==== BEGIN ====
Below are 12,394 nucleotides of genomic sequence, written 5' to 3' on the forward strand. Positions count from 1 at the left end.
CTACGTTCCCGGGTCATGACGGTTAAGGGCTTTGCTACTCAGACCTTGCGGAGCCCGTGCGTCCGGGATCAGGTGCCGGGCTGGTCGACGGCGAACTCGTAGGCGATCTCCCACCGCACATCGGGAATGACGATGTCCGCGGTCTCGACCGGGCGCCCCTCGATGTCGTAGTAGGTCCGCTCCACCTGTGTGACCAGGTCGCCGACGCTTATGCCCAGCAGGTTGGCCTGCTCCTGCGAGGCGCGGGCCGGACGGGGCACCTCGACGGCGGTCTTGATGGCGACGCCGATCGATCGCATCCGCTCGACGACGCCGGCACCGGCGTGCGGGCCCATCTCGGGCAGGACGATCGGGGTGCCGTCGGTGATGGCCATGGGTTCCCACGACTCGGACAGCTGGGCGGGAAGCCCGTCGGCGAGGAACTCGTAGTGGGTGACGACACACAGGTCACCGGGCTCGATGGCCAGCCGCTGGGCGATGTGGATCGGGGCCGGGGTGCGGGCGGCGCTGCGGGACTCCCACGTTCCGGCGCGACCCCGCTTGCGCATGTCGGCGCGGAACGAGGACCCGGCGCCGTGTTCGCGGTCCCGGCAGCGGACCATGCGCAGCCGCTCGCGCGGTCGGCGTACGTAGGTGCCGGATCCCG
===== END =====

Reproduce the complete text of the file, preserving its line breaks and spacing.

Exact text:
Below are 12,394 nucleotides of genomic sequence, written 5' to 3' on the forward strand. Positions count from 1 at the left end.
CTACGTTCCCGGGTCATGACGGTTAAGGGCTTTGCTACTCAGACCTTGCGGAGCCCGTGCGTCCGGGATCAGGTGCCGGGCTGGTCGACGGCGAACTCGTAGGCGATCTCCCACCGCACATCGGGAATGACGATGTCCGCGGTCTCGACCGGGCGCCCCTCGATGTCGTAGTAGGTCCGCTCCACCTGTGTGACCAGGTCGCCGACGCTTATGCCCAGCAGGTTGGCCTGCTCCTGCGAGGCGCGGGCCGGACGGGGCACCTCGACGGCGGTCTTGATGGCGACGCCGATCGATCGCATCCGCTCGACGACGCCGGCACCGGCGTGCGGGCCCATCTCGGGCAGGACGATCGGGGTGCCGTCGGTGATGGCCATGGGTTCCCACGACTCGGACAGCTGGGCGGGAAGCCCGTCGGCGAGGAACTCGTAGTGGGTGACGACACACAGGTCACCGGGCTCGATGGCCAGCCGCTGGGCGATGTGGATCGGGGCCGGGGTGCGGGCGGCGCTGCGGGACTCCCACGTTCCGGCGCGACCCCGCTTGCGCATGTCGGCGCGGAACGAGGACCCGGCGCCGTGTTCGCGGTCCCGGCAGCGGACCATGCGCAGCCGCTCGCGCGGTCGGCGTACGTAGGTGCCGGATCCCG